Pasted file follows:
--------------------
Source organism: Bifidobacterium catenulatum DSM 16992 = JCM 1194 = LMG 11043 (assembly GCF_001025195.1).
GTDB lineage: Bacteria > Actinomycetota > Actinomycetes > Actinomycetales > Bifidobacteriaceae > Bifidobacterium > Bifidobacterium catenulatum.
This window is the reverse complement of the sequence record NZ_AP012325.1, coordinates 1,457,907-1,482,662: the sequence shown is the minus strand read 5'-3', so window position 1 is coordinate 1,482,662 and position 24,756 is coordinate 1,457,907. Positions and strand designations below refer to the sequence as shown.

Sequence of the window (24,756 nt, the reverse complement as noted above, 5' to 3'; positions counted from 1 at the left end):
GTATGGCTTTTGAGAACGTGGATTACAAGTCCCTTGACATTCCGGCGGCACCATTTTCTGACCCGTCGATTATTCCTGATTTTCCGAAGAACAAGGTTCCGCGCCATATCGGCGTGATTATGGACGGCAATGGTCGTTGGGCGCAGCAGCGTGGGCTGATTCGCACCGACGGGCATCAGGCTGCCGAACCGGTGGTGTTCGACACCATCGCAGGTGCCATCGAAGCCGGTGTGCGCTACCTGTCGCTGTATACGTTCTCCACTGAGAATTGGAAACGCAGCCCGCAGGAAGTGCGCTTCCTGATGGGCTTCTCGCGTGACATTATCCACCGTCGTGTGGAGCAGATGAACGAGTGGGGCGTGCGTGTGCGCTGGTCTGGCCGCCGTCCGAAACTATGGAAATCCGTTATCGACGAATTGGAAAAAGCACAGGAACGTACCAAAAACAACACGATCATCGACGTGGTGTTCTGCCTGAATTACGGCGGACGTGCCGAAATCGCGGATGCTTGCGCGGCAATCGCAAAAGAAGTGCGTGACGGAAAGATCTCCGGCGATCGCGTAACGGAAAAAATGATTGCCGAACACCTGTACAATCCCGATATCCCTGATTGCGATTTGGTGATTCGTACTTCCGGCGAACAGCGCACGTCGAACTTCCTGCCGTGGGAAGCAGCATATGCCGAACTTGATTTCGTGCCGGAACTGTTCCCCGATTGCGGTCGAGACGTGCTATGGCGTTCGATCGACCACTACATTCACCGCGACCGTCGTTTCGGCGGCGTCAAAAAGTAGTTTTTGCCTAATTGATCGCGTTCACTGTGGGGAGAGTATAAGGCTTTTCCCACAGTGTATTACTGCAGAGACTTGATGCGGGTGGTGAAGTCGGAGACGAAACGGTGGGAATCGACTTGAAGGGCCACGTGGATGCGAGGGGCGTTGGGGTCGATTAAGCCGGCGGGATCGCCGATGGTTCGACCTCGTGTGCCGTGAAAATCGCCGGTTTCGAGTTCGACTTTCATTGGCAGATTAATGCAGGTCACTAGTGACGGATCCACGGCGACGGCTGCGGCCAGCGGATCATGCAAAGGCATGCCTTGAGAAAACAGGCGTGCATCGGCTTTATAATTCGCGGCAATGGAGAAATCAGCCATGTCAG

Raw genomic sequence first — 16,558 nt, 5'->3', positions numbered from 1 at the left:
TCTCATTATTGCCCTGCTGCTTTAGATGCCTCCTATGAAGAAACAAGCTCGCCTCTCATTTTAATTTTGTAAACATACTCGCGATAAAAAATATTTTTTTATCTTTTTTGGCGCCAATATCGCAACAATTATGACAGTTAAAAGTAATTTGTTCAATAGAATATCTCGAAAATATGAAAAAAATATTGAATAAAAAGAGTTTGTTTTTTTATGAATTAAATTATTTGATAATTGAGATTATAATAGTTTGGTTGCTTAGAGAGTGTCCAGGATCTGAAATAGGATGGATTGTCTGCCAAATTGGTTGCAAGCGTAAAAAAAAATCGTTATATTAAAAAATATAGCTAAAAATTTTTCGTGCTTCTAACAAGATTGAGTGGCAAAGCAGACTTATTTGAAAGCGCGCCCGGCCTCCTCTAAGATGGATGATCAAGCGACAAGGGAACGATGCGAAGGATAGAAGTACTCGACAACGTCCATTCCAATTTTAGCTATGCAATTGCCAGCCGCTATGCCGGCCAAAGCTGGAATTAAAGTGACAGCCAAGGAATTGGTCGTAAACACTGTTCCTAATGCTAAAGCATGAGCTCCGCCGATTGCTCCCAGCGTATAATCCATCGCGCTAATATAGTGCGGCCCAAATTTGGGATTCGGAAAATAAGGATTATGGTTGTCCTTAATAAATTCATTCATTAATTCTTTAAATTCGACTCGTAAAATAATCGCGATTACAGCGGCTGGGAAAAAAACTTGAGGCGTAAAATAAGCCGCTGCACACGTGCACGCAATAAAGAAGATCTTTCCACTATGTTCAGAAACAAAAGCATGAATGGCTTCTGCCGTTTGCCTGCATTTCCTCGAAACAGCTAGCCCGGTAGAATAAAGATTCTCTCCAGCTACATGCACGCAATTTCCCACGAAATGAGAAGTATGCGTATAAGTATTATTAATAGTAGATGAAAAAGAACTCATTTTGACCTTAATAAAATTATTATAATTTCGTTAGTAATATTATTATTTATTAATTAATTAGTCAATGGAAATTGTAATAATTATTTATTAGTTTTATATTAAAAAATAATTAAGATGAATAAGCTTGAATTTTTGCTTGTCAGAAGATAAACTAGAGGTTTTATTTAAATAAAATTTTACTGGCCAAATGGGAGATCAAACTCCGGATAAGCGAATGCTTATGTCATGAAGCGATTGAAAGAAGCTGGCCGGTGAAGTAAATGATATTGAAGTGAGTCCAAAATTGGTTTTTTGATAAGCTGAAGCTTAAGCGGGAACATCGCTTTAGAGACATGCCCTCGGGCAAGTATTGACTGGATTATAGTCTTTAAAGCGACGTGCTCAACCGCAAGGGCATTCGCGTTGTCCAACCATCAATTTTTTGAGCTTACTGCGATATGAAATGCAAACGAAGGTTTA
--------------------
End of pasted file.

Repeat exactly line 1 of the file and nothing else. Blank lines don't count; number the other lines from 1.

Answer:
Source organism: Bifidobacterium catenulatum DSM 16992 = JCM 1194 = LMG 11043 (assembly GCF_001025195.1).